Finally we have the final son, Thain Fourth-and-Last. He also is a Grave Guard like his older brothers, so he’ll benefit from Deadly Command, and his attack is a bit better. Rather than having Grievous, he starts at 2 Damage and can Trip opponents on Crits to Stagger them. Otherwise he’s identical to Helmar and Faulk, except that he doesn’t get Guard on Crits (keeping Trip) and picks up a Scything Attack when he inspires. Thain is likely the underrated star of the team. His damage is more reliable, he can deal with hordes easier, and he can set up for better accuracy on your other fighters.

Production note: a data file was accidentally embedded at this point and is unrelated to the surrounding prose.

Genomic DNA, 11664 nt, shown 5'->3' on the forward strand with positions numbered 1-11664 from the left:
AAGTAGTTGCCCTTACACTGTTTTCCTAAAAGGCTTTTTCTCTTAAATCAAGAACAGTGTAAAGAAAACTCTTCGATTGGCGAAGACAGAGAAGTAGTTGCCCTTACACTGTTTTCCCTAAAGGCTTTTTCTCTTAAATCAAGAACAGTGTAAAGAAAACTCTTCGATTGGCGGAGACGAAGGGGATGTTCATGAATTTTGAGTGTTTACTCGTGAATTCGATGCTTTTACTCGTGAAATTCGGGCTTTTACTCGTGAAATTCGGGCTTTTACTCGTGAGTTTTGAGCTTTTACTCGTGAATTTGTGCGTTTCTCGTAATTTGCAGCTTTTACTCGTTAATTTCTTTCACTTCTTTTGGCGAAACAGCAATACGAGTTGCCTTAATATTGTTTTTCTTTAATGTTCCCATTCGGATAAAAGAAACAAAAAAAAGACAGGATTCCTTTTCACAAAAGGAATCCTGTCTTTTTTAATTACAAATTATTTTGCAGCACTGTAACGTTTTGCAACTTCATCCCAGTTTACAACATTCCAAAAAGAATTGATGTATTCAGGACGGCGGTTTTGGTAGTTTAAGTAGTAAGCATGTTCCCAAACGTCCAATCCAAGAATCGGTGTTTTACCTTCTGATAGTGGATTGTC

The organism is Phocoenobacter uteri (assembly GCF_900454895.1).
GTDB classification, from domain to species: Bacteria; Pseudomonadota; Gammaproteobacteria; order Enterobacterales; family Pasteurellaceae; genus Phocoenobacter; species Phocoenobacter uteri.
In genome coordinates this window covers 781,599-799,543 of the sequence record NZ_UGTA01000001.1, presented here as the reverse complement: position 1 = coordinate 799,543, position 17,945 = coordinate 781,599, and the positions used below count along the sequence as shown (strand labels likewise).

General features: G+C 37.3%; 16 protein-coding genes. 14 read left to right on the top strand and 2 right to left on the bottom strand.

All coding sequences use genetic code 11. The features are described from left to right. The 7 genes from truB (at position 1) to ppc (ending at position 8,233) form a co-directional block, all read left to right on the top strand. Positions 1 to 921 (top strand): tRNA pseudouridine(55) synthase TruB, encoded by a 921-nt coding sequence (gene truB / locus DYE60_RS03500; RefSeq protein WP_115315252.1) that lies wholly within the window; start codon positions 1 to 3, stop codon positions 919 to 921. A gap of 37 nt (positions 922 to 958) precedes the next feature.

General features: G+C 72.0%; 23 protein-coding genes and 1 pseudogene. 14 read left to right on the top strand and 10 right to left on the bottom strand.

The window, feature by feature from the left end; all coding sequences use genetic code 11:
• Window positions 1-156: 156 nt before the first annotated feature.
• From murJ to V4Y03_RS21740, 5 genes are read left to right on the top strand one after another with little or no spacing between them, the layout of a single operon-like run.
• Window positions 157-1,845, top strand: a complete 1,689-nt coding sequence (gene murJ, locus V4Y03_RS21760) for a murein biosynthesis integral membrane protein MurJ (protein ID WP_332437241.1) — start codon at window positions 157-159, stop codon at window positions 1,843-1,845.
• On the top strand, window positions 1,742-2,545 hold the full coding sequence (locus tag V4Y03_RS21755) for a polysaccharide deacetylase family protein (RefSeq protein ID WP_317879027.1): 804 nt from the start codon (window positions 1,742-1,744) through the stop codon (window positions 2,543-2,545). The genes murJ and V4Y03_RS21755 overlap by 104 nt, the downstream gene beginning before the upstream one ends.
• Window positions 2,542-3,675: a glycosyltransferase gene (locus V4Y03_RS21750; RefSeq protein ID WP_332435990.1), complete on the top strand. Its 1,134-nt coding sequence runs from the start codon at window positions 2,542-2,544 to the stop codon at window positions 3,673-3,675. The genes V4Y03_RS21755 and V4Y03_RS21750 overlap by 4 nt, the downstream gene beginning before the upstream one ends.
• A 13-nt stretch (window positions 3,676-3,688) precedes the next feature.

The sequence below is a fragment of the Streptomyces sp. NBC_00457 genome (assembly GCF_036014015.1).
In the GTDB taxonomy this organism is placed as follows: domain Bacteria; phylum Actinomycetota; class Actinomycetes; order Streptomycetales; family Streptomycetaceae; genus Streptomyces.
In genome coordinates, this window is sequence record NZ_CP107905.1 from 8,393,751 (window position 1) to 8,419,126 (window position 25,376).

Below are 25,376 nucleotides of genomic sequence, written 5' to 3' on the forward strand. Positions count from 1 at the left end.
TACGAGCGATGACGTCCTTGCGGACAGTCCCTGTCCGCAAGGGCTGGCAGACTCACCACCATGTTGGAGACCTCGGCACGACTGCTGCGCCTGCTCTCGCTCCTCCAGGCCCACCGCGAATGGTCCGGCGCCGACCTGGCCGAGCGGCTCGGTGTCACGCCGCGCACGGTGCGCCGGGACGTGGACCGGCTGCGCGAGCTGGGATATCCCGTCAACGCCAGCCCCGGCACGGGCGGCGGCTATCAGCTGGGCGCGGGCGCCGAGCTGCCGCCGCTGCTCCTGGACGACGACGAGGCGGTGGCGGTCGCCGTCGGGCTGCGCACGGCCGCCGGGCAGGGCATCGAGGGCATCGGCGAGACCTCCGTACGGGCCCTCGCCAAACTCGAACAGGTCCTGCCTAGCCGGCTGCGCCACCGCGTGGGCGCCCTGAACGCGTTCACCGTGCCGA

I think it’s worth using Sibling Rivalry on Thain in Turn 1 every time, since he’s got the better profile and can help the others Inspire.
Overall, the fighters struggle with accuracy and early game damage, but their relatively solid Defence and Wound characteristics should let them grind out fights and move into the mid-game with most of their fighters alive. Or at least, Undead…
If this is your first time, we follow a pretty basic review system.
- A: the card is very powerful and should almost always be included in your deck builds.
- B: means that the card is strong and will usually be included, but not always.
- C: the card can be good in certain situations but will usually require extra support.
- D: means the card is on the weaker side of things. It doesn’t mean that it is inherently bad but perhaps can be considered hard to use or counter intuitive to prevalent strategies.